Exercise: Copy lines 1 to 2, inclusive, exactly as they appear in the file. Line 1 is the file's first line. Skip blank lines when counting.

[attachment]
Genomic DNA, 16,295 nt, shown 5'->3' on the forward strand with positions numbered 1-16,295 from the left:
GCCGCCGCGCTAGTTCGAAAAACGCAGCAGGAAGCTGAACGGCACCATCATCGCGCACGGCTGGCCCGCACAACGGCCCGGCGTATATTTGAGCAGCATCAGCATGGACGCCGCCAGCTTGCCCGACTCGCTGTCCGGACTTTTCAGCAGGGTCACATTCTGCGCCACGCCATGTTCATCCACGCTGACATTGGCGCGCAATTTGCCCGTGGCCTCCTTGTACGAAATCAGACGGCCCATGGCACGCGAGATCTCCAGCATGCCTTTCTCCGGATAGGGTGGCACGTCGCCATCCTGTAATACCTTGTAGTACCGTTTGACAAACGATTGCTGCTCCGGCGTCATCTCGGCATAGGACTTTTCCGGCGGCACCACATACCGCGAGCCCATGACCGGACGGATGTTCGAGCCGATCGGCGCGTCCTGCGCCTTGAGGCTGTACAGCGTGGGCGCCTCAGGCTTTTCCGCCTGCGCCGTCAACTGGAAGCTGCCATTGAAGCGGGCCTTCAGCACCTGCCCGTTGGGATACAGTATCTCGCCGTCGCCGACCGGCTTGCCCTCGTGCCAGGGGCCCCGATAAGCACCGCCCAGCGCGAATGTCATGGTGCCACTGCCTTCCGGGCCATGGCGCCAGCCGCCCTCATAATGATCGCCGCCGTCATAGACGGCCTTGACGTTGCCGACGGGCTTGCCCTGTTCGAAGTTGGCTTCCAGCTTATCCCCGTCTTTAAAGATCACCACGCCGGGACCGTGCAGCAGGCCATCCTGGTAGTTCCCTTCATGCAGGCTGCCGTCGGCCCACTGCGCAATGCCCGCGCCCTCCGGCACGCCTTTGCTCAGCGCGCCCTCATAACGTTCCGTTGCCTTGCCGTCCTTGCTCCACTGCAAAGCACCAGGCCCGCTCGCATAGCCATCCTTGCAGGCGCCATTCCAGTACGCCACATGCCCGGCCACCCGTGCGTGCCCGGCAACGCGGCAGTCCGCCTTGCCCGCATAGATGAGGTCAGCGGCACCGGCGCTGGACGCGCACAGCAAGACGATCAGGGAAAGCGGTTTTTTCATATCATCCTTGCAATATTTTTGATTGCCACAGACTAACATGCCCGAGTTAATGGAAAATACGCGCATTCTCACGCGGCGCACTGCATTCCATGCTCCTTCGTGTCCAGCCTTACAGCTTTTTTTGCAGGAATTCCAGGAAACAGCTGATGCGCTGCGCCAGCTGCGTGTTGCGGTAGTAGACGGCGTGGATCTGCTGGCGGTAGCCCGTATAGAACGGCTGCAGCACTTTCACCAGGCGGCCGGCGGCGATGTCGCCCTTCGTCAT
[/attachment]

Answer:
Genomic DNA, 16,295 nt, shown 5'->3' on the forward strand with positions numbered 1-16,295 from the left:
GCCGCCGCGCTAGTTCGAAAAACGCAGCAGGAAGCTGAACGGCACCATCATCGCGCACGGCTGGCCCGCACAACGGCCCGGCGTATATTTGAGCAGCATCAGCATGGACGCCGCCAGCTTGCCCGACTCGCTGTCCGGACTTTTCAGCAGGGTCACATTCTGCGCCACGCCATGTTCATCCACGCTGACATTGGCGCGCAATTTGCCCGTGGCCTCCTTGTACGAAATCAGACGGCCCATGGCACGCGAGATCTCCAGCATGCCTTTCTCCGGATAGGGTGGCACGTCGCCATCCTGTAATACCTTGTAGTACCGTTTGACAAACGATTGCTGCTCCGGCGTCATCTCGGCATAGGACTTTTCCGGCGGCACCACATACCGCGAGCCCATGACCGGACGGATGTTCGAGCCGATCGGCGCGTCCTGCGCCTTGAGGCTGTACAGCGTGGGCGCCTCAGGCTTTTCCGCCTGCGCCGTCAACTGGAAGCTGCCATTGAAGCGGGCCTTCAGCACCTGCCCGTTGGGATACAGTATCTCGCCGTCGCCGACCGGCTTGCCCTCGTGCCAGGGGCCCCGATAAGCACCGCCCAGCGCGAATGTCATGGTGCCACTGCCTTCCGGGCCATGGCGCCAGCCGCCCTCATAATGATCGCCGCCGTCATAGACGGCCTTGACGTTGCCGACGGGCTTGCCCTGTTCGAAGTTGGCTTCCAGCTTATCCCCGTCTTTAAAGATCACCACGCCGGGACCGTGCAGCAGGCCATCCTGGTAGTTCCCTTCATGCAGGCTGCCGTCGGCCCACTGCGCAATGCCCGCGCCCTCCGGCACGCCTTTGCTCAGCGCGCCCTCATAACGTTCCGTTGCCTTGCCGTCCTTGCTCCACTGCAAAGCACCAGGCCCGCTCGCATAGCCATCCTTGCAGGCGCCATTCCAGTACGCCACATGCCCGGCCACCCGTGCGTGCCCGGCAACGCGGCAGTCCGCCTTGCCCGCATAGATGAGGTCAGCGGCACCGGCGCTGGACGCGCACAGCAAGACGATCAGGGAAAGCGGTTTTTTCATATCATCCTTGCAATATTTTTGATTGCCACAGACTAACATGCCCGAGTTAATGGAAAATACGCGCATTCTCACGCGGCGCACTGCATTCCATGCTCCTTCGTGTCCAGCCTTACAGCTTTTTTTGCAGGAATTCCAGGAAACAGCTGATGCGCTGCGCCAGCTGCGTGTTGCGGTAGTAGACGGCGTGGATCTGCTGGCGGTAGCCCGTATAGAACGGCTGCAGCACTTTCACCAGGCGGCCGGCGGCGATGTCGCCCTTCGTCAT